The inspirational journal of rising NYC jewelry designer, entrepreneur, violinist, and pastry chef, Yumi Chen.

NYC Jewelry Designer, Violinist, Pastry Chef, Small Business Owner, Free-Spirit, Positive Thinker!

As seen in: New York Magazine, NBC's Sunday Today in NY, ABC's Eyewitness News, WB11 Morning News, STAR Magazine, Life & Style Magazine, NY Post Newspaper, amNY Newspaper, Boston Globe,,,,, and more!Read More

Archive for the ‘NYC’ Category

Making Art of Maps

Monday, April 13th, 2009


I love these maps. I first came across the Brooklyn version on another well-versed arts and culture blog,, and like a good sleuth, followed its trail back to the designer’s website. Her name is Jenny Beorkrem and her company is called Ork Posters (“ork” is taken from part of her name). Her story, like Raoul with his t-shirts, is another one of attempting to simply fill a void: Ms. Beorkrem was looking for a Chicago neighborhood poster that wouldn’t “cramp her style” and when nothing fit the bill, she decided to just make one of her own. Why not, right?

The posters are screen prints, which is made by pressing ink through a stencil over a very fine mesh screen. This has the effect of making the product look less exact, a little more DIY and renegade, which has, apparently, become a popular aesthetic. She uses recycled materials, not to mention, donates 2% of her profits to both a local and international not-for-profit each year.

Ms. Beorkrem, in her ripe mid-20s, lives in Chicago, but has designed maps of 13 cities in North America. Although the idea for the company came from a simple, personal desire, she has started to see a deeper impact and influence that the posters can have on society. As she explained in an interview with Speak Up (a division of “Where we live is a large part of our identity, but I think a lot of us limit our sense of community, who we’ll identify with, sympathize with, do business with, converse with, to our close surroundings, or our neighborhoods. Hopefully the posters serve as a visual reminder that there’s more out there. We’re part of something larger than what we see every day between work and home. And, now more than ever, we have to take that, even far beyond city limits, into consideration when we make choices in our lives.”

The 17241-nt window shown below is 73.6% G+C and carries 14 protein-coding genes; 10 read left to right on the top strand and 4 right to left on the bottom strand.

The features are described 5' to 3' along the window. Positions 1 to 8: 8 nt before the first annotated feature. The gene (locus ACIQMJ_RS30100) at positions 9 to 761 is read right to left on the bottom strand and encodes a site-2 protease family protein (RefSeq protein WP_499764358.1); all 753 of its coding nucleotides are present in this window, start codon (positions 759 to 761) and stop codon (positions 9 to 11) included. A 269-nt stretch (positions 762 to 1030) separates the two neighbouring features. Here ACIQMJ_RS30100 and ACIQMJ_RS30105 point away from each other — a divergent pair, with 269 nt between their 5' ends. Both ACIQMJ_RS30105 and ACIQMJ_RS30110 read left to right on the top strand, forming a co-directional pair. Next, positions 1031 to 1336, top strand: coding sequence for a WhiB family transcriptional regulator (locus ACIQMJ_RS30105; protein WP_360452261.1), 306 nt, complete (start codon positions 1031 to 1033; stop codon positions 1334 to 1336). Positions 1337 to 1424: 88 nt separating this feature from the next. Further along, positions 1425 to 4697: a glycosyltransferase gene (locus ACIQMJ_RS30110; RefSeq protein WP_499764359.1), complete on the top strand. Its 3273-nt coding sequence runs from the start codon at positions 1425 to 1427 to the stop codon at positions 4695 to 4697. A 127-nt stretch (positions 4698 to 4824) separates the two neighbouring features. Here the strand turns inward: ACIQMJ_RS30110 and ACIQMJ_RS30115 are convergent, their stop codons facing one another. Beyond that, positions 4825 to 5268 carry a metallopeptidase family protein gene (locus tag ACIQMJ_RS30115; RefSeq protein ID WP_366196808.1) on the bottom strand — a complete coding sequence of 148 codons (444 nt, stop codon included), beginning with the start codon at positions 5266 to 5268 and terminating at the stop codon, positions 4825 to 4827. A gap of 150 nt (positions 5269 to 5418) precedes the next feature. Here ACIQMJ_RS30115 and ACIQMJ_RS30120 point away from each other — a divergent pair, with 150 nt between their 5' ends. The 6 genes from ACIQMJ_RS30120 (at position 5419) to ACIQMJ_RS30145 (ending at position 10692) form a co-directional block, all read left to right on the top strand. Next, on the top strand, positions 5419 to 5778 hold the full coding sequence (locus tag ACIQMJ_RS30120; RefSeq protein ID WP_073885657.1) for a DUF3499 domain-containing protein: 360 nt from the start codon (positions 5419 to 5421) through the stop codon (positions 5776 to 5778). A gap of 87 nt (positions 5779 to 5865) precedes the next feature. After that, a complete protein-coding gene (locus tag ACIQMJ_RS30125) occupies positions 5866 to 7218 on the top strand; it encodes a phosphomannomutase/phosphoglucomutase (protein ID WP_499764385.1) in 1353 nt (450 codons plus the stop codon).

It already worked on me: I was surprised, in looking at the map of New York City, that Manhattan was rendered as just a tiny little sliver tucked in amongst the looming size of the Bronx, Queens and Brooklyn. It always seems like Manhattan is the center of everything, the most important part of the puzzle, and yet in reality, it can’t hold a candle to the immensity of the other boroughs (except Staten Island, of course). A little perspective does us all good!

* photo credit: *

Conversations with a Stranger

Monday, March 30th, 2009


I met a man on the subway yesterday. I was reading Sylvia Plath’s “The Bell Jar” and he was reading Lillian Hellman’s “An Unfinished Woman” and he struck up a conversation with me about the lives of successful women writers: did they all fall into depressions and/or insanity?

This man, several generations my senior, had dramatic, bony fingers and a long, narrow, slightly hollowed out face. His long silver hair was slicked back neatly and his navy sweater and corduroy jacket hung off him as if on a hanger. He talked about moving to the village from Midwood, Brooklyn in 1965 to attend NYU. He talked about old bookstores on 8th Street where the great writers of that generation would hang out. What a different place it was then!

For all of his references to classic literature and writers, you would assume he was a writer himself, or at least a professor. But he’s not; he’s an artist. He left NYU to attend the Art Students League of New York because he was always skilled at draftsmanship (he said he hesitates to use the word “great” to describe anything, and I imagine particularly anything relating to himself).